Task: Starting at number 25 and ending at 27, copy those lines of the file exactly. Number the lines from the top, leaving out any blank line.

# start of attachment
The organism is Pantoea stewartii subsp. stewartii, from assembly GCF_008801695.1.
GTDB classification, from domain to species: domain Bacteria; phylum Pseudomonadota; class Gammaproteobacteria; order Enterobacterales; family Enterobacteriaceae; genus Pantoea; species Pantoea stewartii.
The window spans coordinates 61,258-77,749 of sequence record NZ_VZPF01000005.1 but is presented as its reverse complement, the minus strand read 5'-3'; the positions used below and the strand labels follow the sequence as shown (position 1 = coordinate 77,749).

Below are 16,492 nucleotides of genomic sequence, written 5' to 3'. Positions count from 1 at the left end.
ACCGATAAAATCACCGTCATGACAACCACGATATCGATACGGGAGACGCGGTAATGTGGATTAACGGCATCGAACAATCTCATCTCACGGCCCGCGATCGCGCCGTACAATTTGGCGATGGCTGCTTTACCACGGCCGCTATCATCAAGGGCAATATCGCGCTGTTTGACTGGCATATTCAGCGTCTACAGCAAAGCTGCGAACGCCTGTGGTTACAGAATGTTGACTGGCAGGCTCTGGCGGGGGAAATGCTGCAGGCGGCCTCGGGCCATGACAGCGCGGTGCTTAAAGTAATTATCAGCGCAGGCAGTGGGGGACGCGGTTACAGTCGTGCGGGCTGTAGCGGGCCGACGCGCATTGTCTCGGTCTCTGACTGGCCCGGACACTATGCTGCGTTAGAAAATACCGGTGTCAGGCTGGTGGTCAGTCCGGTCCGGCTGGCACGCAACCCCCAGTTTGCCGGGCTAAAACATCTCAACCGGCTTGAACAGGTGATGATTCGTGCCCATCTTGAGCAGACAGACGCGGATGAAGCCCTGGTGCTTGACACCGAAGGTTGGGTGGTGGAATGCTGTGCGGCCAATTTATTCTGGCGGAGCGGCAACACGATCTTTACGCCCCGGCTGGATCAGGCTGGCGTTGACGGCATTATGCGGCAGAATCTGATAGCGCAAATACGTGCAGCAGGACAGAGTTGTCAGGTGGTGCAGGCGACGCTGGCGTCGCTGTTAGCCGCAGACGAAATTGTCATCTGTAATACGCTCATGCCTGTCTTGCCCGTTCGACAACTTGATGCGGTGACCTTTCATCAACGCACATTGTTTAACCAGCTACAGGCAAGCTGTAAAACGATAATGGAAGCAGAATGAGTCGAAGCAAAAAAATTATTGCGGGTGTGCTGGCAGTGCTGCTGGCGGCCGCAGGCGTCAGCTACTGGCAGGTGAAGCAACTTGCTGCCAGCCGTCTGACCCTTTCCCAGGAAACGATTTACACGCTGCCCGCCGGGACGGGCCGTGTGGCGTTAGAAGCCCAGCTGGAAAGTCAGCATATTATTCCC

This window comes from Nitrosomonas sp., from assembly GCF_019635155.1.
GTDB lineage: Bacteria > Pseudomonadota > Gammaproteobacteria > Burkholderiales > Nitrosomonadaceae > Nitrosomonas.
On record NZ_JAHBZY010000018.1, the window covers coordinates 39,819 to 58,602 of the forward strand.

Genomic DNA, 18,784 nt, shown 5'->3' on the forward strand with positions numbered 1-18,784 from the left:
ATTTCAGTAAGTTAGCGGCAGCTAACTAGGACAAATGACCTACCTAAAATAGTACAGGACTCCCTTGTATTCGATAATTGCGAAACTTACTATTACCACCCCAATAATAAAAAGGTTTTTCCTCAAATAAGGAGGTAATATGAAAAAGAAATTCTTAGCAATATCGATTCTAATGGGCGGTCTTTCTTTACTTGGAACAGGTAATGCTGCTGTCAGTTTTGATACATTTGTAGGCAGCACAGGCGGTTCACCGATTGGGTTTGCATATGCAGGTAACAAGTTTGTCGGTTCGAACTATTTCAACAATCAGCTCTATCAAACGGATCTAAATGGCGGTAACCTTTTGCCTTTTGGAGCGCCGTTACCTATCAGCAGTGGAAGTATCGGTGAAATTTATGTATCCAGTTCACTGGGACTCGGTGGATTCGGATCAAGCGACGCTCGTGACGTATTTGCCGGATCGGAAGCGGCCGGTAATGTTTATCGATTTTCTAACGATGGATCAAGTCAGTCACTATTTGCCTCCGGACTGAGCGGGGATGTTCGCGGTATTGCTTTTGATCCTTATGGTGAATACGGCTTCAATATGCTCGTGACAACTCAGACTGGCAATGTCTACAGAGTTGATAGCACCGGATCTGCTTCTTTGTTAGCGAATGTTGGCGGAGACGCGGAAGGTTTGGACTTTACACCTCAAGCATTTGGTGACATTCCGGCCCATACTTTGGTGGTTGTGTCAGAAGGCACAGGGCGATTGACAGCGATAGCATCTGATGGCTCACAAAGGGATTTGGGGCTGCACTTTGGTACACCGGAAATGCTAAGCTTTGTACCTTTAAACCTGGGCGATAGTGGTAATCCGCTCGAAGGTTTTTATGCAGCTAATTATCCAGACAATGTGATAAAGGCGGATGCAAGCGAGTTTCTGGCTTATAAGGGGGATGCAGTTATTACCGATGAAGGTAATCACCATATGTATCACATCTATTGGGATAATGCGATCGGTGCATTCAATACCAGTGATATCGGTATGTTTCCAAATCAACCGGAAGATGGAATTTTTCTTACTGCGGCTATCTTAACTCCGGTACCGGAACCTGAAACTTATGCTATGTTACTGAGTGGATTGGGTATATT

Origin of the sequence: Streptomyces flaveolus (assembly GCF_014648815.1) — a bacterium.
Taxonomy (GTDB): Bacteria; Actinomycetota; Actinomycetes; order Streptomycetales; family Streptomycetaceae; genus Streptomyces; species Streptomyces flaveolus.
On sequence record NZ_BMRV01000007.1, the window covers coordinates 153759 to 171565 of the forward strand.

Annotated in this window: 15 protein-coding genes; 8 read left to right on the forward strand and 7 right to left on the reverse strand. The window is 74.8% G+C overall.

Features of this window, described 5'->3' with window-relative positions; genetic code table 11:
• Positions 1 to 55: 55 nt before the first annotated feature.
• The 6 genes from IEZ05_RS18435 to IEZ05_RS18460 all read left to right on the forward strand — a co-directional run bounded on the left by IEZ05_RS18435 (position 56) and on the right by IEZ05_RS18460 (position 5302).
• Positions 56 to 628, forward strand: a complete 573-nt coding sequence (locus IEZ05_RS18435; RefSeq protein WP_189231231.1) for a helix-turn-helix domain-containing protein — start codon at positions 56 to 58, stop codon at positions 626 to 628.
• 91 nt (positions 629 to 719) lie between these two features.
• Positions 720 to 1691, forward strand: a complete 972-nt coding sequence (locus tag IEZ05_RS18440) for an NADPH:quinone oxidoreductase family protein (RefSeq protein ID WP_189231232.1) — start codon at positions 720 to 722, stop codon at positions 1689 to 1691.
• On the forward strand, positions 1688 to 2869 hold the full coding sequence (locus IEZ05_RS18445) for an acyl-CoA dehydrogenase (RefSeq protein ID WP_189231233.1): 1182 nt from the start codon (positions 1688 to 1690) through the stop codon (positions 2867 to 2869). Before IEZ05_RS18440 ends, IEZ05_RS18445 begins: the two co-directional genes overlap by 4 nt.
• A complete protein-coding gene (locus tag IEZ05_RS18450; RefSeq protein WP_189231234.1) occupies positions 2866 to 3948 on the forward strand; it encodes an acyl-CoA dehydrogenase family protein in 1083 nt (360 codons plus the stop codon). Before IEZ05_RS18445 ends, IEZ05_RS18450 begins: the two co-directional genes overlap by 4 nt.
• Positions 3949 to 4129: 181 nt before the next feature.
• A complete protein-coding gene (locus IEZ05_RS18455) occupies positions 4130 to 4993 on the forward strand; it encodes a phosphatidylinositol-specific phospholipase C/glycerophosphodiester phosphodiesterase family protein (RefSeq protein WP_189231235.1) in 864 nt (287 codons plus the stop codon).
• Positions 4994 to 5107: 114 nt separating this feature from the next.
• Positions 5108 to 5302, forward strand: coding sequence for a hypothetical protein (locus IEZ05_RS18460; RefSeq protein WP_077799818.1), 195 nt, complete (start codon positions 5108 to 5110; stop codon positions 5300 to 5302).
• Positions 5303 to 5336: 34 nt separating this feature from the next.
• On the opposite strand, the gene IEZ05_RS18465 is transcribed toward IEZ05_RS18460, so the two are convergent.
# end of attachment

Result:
• Positions 4994 to 5107: 114 nt separating this feature from the next.
• Positions 5108 to 5302, forward strand: coding sequence for a hypothetical protein (locus IEZ05_RS18460; RefSeq protein WP_077799818.1), 195 nt, complete (start codon positions 5108 to 5110; stop codon positions 5300 to 5302).
• Positions 5303 to 5336: 34 nt separating this feature from the next.